Friday, 14 October 2011

Church Terms: What is a Sacrarium?

A Sacrarium

In a church near the altar, normally in the sacristy, one will find a basin that is used to clean sacred vessels after Mass. It is also used as the place in which to dispose of any materials that were used in the sacraments, including disposing of the water that was used for the liturgical ablutions.

The purpose of having a special basin is to ensure that the water and other materials used during Mass, for the consecration of the bread and wine and which are therefore linked in some way to the Blessed Sacrament, are returned directly to the earth as a sign of respect and not by just dumping them down into a normal everyday household drain.

The basin is known as piscine and the actual drain, in the piscine, is known as the sacrarium. Anglicans usually refer to the basin, calling it a piscina. Roman Catholics usually refer to the drain, and by extension, the basin, calling it a sacrarium.

The sacrarium can be found in Roman Catholic, Anglican, and Lutheran churches, and a similar vessel is used in Eastern Orthodox churches. At least it should still be found in all Roman Catholic churches, in my opinion. 

With all the emphasis we place on love and adoration of the Blessed Sacrament, I would really like to believe that everything used in connection with the Blessed Sacrament will also portray our profound belief in the Real Presence, body, soul and divinity, of our Lord Jesus, in the consecrated bread and wine.


  1. The use of the sacrarium is for the sacred things used appertaining to the roman Cathoic Mass . It should not be used to dispose of the Precious Blood.

    I do not understand the Anglicans or the Lutherans using the sacrarium as their "communion" is not the Real Presence; neither is their priesthood, the real Priesthood. Has something changed in between Luther and Henry VIII which suddenly validates their "sacrament"?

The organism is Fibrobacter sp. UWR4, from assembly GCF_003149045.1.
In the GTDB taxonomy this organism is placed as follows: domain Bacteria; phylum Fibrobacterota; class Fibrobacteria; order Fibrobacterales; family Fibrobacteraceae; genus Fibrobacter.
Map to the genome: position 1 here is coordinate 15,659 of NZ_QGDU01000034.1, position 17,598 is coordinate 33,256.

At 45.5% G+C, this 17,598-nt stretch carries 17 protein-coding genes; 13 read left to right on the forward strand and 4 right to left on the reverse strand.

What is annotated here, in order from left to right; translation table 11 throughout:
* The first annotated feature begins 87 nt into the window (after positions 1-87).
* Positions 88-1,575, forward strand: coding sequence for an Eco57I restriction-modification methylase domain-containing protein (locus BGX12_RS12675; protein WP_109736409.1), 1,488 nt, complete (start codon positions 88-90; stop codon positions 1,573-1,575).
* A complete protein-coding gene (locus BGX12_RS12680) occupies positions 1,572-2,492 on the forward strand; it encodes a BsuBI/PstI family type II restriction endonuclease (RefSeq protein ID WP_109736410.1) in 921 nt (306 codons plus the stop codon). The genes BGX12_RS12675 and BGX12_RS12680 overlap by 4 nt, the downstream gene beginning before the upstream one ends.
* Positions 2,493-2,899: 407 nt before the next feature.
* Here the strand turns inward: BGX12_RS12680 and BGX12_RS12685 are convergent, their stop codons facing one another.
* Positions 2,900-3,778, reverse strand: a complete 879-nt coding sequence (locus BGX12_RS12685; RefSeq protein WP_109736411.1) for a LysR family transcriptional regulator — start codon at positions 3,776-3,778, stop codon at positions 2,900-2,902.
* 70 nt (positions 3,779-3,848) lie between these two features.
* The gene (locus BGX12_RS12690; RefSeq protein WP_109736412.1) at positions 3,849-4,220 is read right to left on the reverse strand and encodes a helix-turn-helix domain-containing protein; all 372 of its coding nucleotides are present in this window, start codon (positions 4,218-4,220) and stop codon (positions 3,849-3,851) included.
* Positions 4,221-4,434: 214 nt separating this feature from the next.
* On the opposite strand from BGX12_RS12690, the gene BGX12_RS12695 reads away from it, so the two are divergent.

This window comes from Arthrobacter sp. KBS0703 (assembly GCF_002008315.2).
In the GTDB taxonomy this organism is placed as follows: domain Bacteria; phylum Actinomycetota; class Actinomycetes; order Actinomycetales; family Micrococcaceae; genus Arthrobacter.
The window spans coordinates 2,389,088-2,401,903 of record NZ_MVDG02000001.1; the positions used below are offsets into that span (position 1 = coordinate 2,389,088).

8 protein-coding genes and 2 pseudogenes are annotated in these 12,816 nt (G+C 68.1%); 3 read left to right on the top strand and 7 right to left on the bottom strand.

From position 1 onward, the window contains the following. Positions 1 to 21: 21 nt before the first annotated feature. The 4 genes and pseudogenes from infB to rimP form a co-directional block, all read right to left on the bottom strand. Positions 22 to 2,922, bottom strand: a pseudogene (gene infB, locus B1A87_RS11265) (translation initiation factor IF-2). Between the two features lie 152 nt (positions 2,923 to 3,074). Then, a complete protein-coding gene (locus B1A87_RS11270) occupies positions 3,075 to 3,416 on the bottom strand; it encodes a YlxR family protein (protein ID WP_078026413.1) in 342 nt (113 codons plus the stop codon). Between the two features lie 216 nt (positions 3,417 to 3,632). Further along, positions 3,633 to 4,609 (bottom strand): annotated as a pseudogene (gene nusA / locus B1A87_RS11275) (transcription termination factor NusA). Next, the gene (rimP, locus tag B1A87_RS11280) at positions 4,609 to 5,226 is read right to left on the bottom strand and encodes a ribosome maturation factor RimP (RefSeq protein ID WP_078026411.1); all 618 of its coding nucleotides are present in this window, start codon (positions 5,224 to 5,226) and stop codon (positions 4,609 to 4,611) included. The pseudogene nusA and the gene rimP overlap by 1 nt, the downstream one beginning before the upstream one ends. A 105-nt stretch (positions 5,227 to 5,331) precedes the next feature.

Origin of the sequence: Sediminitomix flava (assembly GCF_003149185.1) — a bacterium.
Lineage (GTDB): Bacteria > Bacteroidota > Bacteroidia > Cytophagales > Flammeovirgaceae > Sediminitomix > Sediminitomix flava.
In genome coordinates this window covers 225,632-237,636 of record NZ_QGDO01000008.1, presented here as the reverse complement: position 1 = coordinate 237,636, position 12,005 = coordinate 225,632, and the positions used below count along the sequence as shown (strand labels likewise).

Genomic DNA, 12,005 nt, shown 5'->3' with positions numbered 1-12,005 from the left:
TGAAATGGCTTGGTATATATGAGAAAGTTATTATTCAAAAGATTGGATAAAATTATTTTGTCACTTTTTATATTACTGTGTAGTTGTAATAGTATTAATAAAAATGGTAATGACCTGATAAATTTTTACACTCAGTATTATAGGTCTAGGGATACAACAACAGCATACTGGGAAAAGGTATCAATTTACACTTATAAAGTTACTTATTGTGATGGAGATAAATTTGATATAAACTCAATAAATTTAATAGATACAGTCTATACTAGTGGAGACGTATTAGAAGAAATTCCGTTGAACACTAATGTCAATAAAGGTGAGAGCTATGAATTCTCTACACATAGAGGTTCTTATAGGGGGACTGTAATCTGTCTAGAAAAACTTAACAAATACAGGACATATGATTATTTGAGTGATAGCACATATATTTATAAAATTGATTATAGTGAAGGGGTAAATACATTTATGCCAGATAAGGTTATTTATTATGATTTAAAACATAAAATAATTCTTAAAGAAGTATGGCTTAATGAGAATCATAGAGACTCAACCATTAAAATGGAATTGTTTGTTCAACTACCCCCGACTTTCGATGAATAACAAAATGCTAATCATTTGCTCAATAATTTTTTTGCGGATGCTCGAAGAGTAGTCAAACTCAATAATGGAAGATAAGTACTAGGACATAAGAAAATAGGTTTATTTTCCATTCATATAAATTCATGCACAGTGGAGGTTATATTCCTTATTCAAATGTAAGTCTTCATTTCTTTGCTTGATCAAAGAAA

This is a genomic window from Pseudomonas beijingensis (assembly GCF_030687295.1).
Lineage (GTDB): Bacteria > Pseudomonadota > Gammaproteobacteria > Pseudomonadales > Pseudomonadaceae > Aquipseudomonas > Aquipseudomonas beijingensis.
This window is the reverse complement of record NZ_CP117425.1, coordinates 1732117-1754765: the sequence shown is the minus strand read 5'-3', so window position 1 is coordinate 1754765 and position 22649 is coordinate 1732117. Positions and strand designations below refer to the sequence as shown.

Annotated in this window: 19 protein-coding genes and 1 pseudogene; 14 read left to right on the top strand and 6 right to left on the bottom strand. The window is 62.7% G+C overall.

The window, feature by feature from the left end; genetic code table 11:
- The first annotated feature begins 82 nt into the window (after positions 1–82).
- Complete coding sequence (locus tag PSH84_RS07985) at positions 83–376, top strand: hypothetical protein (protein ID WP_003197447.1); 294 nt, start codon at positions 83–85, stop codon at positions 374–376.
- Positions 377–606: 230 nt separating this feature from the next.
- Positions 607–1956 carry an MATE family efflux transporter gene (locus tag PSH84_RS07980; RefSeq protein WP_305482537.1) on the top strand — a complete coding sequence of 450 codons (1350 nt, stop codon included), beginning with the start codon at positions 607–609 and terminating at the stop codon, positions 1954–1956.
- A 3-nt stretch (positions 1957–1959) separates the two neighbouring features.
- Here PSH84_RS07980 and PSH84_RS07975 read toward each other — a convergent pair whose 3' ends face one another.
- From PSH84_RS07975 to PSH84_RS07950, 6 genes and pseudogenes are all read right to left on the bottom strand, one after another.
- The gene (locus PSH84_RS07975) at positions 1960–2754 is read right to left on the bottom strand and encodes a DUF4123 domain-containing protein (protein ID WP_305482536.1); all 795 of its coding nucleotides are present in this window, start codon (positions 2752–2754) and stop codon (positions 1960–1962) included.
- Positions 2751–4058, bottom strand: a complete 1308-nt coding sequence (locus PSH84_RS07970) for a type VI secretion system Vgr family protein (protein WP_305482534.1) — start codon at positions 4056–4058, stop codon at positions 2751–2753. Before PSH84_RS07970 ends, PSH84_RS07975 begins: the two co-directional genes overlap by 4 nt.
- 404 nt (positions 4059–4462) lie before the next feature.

If nothing has changed, then surely their practices should be out of the equation. They are simply not Catholic and neither are they in unity with the Roman Catholoic Church.

    We should not confuse their practices with ours.

  2. The sacrarium is not, as you say ordinarily to be used to dispose of the Blessed Sacrament. The body and blood should preferably be consumed. The intention of the sacrarium is so that any particles that may remain are disposed in the sacrarium into the ground and thereby avoid accidentally disposing of it into a drain. Also, you may find that there are times when the sacrarium is used to dispose of the Blessed Sacrament. Example: If for whatever reason a consecrated host is found all covered in mould and old. The priest could, instead of consuming it, place it in a container of water and, when it has dissolved, pour it into the sacrarium to dispose of it.

    The fact that Anglicans and Lutherans do not, in our opinion, need a sacrarium or a piscine is totally irrelevant. The fact is that they do have it in many of their churches.

    I don't think it is up to us to challenge why the Anglicans have a sacrarium. I am an Anglican convert. (1987) I can tell you that as an ex Anglo-Catholic I truly believed in the Real Presence at that time. Whether Anglicans are right or wrong regarding the belief in the Real Presence is another subject. However when I was an Anglican I treated the species according to what I believed at that time. Personally I would rather have the Anglican treating the species with dignity and reverence, if that is what they believe, than treat it with disrespect, contrary to their conscience.